Someone sent an email yesterday asking what’s the best ebook reader for reading ebooks from public libraries and I thought that would be a good topic for a blog post.
There are a few different library ebook services, including OverDrive, CloudLibrary, and Axis 360, but the most popular one is OverDrive.
Personally I’ve only used OverDrive but it looks like all three use Adobe DRM.
That means you have to download library ebooks to a PC and transfer them to any E Ink ereader that supports Adobe DRM using the Adobe Digital Editions software, but that’s a hassle and an antiquated way to do things in 2019.
Luckily with OverDrive there are a couple of alternatives that don’t require using Adobe Digital Editions and having to sideload library ebooks using a computer.
The easiest way to read library ebooks is to use a Kobo ereader. The newer models have OverDrive support built-in so you don’t have to use any other device to borrow and download ebooks.
See here for directions on How to Borrow Library eBooks on Kobo eReaders Using OverDrive.
Only the newer Kobo’s support OverDrive directly; the older models still have to use Adobe Digital Editions.
The models that have OverDrive support built-in include the Kobo Aura Edition 2, the Kobo Clara HD, the Kobo Aura H2O (second gen), the Kobo Aura One, and the Kobo Forma.
The most economical option is the Kobo Aura, which sells for $99 from Walmart. For $30 more you can get the Clara HD if you want more storage space, a frontlight with adjustable color temperature, and a higher resolution screen.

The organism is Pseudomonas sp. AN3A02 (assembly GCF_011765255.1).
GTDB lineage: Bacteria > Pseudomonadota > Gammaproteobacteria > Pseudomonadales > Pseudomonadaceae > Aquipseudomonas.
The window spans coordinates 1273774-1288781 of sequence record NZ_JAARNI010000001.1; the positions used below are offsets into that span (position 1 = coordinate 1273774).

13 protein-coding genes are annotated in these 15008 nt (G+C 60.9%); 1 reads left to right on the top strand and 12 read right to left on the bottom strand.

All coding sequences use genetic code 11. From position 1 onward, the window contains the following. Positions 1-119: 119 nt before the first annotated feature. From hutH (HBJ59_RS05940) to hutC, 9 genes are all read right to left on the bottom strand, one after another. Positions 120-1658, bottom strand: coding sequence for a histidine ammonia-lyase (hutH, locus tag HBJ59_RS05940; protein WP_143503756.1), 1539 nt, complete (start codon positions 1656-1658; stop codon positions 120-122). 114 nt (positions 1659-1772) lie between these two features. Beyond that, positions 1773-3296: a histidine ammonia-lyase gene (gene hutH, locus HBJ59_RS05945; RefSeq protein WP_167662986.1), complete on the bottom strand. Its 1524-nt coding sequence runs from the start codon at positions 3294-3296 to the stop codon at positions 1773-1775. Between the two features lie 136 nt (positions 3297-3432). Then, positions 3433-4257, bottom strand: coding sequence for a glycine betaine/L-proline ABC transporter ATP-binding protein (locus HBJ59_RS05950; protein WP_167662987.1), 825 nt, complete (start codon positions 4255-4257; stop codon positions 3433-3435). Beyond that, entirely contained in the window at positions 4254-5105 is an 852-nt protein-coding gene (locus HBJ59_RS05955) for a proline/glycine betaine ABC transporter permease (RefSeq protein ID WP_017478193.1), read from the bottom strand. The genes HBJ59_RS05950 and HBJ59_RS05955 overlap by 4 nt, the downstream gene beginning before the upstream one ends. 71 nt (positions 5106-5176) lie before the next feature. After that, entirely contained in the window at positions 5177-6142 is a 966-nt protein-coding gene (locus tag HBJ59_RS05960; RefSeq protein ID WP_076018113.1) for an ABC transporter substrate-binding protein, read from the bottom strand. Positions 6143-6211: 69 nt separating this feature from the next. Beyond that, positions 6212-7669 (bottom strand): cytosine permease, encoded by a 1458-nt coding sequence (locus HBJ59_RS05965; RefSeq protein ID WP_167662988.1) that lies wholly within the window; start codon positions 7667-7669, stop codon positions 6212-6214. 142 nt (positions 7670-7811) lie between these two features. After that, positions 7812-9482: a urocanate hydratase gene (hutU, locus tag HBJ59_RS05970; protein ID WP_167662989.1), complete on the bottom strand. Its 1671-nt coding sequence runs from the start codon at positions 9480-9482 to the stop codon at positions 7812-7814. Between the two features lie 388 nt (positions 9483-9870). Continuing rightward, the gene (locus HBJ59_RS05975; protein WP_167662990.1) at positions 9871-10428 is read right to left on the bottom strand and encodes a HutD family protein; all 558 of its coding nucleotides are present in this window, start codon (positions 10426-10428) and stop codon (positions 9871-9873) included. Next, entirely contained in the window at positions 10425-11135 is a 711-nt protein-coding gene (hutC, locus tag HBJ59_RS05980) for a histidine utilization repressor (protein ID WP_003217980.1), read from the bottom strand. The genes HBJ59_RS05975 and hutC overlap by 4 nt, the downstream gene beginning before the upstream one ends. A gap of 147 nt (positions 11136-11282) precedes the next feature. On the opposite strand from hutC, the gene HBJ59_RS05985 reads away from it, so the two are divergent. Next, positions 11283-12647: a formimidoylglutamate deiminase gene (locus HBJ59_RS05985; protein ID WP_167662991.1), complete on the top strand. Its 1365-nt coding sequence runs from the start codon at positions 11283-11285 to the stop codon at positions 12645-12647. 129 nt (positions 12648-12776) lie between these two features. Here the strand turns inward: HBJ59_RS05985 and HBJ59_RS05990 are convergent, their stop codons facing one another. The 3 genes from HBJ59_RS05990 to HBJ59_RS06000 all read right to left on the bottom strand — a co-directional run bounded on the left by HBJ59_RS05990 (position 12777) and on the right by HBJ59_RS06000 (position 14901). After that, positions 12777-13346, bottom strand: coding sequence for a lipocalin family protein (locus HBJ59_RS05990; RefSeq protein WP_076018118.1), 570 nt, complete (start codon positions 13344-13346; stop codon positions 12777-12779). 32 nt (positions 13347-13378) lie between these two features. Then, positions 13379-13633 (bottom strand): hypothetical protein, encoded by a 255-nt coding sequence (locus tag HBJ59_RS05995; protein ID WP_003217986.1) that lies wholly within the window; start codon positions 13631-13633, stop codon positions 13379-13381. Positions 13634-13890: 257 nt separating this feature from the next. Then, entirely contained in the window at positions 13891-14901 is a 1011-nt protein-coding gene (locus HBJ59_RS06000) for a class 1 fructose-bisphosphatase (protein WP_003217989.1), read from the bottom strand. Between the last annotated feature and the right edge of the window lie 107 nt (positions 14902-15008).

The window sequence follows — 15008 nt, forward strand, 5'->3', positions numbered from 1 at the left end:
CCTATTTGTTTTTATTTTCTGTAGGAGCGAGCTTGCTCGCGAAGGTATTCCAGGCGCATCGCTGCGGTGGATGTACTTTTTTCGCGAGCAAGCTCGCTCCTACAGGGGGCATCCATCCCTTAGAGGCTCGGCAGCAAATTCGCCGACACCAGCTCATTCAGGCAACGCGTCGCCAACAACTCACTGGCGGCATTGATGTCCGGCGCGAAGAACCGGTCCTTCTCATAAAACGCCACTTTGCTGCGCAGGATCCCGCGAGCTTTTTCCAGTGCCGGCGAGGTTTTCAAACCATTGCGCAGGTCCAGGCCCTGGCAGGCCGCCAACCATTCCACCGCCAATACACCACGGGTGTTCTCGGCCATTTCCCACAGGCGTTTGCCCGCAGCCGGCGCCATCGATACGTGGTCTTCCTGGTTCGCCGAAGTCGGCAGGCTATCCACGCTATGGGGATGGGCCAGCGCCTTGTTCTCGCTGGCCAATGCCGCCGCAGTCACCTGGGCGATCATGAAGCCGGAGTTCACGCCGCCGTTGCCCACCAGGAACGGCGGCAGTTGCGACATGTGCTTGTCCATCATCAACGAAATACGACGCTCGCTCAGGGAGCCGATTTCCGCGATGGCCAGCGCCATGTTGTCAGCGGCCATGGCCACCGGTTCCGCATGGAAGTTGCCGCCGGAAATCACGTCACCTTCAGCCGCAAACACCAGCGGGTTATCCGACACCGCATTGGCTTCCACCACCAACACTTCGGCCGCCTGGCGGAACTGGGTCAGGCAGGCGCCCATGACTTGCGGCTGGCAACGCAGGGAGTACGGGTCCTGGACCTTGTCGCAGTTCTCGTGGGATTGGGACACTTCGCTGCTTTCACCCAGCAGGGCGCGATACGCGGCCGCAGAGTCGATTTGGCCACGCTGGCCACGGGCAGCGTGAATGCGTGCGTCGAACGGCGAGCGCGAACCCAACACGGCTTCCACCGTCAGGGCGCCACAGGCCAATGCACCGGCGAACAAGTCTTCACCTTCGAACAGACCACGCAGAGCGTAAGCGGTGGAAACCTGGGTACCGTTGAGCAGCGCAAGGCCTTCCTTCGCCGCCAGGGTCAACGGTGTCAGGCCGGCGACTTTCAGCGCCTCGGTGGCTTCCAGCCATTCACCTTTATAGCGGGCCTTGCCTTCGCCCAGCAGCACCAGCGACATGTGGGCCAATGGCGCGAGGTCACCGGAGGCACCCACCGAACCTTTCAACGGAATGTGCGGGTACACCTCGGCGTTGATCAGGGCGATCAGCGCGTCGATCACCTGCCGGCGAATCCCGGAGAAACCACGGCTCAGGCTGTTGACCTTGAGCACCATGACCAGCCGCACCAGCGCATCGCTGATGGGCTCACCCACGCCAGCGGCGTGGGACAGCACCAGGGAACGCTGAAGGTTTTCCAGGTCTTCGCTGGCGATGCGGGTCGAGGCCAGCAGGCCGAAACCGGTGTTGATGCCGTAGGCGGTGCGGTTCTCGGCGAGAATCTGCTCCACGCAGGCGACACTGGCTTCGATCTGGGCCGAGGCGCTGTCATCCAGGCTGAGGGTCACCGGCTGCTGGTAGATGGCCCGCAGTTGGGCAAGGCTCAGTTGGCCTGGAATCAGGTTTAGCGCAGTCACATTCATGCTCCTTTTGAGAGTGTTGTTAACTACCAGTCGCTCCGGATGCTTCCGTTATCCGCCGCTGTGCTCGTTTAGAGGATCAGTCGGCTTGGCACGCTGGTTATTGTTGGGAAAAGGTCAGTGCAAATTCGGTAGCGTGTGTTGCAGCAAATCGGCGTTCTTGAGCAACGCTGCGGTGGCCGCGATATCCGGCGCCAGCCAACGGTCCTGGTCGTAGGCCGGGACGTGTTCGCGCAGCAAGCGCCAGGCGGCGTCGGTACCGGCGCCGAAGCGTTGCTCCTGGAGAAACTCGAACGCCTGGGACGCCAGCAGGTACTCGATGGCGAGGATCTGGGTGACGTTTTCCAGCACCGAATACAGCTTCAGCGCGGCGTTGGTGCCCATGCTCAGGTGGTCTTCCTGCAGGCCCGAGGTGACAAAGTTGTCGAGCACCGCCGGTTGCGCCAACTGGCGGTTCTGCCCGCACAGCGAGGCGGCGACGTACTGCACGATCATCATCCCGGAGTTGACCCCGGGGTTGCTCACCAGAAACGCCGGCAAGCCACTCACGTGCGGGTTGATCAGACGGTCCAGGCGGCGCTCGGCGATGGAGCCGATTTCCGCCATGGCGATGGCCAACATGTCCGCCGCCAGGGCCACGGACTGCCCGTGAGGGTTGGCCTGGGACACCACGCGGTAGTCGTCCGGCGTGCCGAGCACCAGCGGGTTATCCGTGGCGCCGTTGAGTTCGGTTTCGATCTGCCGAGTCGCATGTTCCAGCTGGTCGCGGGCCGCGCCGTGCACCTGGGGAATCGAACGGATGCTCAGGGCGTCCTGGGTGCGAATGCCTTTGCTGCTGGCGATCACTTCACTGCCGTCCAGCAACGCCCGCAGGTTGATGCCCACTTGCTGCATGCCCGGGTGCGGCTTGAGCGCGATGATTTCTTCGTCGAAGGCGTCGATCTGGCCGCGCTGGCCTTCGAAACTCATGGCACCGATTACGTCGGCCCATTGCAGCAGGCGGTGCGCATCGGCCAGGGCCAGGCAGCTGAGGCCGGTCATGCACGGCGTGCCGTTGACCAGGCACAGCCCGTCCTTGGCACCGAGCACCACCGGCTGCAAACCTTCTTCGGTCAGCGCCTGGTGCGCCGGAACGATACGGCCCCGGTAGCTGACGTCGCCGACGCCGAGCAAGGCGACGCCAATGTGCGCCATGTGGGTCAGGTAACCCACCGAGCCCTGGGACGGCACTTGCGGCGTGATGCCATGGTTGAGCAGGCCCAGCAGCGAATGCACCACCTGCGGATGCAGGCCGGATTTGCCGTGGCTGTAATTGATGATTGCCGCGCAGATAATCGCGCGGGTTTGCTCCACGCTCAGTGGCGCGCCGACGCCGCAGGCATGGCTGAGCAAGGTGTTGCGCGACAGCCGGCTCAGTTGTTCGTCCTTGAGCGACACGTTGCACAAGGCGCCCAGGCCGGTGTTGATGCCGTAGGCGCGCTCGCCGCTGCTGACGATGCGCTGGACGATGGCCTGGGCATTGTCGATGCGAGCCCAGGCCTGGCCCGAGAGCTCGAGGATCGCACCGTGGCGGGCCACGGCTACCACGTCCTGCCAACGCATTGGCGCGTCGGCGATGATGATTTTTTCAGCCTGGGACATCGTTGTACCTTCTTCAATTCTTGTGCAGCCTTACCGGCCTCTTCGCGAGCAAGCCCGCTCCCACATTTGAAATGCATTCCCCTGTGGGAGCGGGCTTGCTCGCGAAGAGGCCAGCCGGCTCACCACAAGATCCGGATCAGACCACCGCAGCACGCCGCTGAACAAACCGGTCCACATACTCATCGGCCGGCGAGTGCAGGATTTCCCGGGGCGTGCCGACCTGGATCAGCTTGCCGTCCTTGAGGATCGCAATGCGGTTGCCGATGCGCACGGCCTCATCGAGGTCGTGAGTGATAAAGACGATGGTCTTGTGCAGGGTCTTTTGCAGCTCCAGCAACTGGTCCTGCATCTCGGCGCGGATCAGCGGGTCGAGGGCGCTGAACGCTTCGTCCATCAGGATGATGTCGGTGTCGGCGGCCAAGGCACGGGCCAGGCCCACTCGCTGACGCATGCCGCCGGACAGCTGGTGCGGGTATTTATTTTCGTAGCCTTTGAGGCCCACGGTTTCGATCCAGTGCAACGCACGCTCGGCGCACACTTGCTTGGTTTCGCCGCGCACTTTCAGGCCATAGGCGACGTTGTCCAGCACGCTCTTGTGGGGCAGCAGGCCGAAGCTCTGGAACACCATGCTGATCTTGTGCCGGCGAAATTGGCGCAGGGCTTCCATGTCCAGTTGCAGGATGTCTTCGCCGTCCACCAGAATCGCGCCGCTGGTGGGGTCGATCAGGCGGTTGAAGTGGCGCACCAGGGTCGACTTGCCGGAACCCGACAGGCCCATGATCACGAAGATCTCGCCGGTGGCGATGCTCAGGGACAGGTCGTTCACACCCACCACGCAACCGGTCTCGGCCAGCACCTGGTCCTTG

Kindles (US only)
Kindles are another good option for reading library ebooks from OverDrive. Any Kindle will work, even Kindle apps, but this option is only available for US residents.
You can’t borrow library ebooks directly from a Kindle, so you still have to use a web browser on another device or the Libby app to checkout an ebook, but you can have library ebooks sent to Kindles wirelessly via Wi-Fi and that’s a lot more convenient than having to use Adobe Digital Editions, and no Adobe account is required.
Here’s the directions for Borrowing eBooks from Public Libraries on Kindles.
Most other ebook readers require sideloading library ebooks with Adobe Digital Editions so there’s no real advantage to any specific one for the purpose of reading library books. Android ebook readers, including those made by Onyx and Boyue, can load Android apps like OverDrive and Libby for library books, but the problem with those apps is they aren’t designed for E Ink screens. They might work well enough to be usable but the overall experience on a Kobo or Kindle is going to be a lot smoother.